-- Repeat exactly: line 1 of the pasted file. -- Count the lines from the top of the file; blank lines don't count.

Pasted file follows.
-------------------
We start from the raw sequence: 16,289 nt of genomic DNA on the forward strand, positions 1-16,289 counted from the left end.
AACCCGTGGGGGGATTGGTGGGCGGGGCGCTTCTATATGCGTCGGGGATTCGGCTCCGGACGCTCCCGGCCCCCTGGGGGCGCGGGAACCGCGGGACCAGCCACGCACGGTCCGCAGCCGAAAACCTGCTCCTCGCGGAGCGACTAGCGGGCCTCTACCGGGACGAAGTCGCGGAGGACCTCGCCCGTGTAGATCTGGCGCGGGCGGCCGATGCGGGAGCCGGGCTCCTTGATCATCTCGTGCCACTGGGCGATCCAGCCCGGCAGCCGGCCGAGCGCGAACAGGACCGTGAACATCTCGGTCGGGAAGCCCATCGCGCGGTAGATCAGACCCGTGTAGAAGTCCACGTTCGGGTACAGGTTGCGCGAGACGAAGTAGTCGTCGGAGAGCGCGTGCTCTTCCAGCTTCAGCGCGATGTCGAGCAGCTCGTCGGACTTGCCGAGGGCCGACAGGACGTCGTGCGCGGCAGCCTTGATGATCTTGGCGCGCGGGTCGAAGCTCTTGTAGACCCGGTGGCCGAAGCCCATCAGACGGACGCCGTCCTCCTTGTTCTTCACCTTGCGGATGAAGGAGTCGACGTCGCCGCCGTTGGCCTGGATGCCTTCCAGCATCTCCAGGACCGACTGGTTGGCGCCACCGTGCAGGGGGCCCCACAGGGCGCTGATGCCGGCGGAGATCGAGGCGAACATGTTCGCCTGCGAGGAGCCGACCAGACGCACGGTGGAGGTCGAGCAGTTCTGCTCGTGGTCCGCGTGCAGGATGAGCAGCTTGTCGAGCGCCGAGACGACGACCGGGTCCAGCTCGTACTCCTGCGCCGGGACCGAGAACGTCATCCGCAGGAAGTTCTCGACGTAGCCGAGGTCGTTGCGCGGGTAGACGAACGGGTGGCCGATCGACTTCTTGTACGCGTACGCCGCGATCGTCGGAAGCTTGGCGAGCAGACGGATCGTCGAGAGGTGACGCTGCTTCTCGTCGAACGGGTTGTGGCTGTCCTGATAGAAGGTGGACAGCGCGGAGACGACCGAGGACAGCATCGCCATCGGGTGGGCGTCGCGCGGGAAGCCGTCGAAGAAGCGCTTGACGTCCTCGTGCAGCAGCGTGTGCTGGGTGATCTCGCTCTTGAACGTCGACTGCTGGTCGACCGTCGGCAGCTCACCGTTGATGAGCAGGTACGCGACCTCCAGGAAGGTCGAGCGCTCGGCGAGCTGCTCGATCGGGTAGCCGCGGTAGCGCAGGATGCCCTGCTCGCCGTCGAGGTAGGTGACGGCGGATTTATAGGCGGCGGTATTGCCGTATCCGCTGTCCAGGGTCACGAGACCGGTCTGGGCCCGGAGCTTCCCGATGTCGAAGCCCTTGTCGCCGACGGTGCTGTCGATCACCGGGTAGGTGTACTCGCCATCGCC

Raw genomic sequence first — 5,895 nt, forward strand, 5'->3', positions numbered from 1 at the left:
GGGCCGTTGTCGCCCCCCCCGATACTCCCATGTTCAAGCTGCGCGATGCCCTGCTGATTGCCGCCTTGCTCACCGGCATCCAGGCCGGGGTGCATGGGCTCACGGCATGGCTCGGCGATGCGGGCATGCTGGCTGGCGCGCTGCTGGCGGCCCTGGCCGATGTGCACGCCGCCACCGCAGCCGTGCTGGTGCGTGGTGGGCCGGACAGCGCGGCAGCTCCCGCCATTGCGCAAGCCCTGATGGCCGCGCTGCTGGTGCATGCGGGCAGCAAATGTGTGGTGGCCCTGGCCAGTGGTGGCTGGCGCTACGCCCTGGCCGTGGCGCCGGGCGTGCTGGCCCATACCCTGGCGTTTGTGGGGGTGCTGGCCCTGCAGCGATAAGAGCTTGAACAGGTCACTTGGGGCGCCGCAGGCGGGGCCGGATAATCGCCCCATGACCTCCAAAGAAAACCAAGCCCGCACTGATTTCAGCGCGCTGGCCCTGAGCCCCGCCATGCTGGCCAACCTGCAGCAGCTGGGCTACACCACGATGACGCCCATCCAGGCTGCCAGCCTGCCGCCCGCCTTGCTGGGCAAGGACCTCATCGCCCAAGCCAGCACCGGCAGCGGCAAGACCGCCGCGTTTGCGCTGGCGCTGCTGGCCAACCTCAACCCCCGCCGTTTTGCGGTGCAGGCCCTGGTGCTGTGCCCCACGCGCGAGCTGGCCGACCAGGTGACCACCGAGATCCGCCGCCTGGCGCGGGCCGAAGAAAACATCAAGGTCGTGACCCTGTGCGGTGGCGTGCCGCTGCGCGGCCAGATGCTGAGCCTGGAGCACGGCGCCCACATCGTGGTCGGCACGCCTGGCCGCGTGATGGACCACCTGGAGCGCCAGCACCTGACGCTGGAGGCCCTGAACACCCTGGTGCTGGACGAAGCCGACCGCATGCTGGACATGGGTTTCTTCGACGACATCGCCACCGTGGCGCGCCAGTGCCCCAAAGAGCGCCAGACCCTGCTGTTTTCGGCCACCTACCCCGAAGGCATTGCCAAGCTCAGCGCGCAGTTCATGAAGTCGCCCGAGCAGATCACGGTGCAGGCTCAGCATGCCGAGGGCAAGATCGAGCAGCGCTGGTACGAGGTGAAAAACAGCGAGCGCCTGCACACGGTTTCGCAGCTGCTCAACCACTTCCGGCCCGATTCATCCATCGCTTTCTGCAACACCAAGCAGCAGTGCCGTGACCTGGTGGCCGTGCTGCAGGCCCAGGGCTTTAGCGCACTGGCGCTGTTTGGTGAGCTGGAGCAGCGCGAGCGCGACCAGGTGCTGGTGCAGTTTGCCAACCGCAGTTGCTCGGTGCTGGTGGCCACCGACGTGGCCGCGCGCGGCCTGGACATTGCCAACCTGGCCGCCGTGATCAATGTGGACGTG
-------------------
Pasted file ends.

We start from the raw sequence: 16,289 nt of genomic DNA on the forward strand, positions 1-16,289 counted from the left end.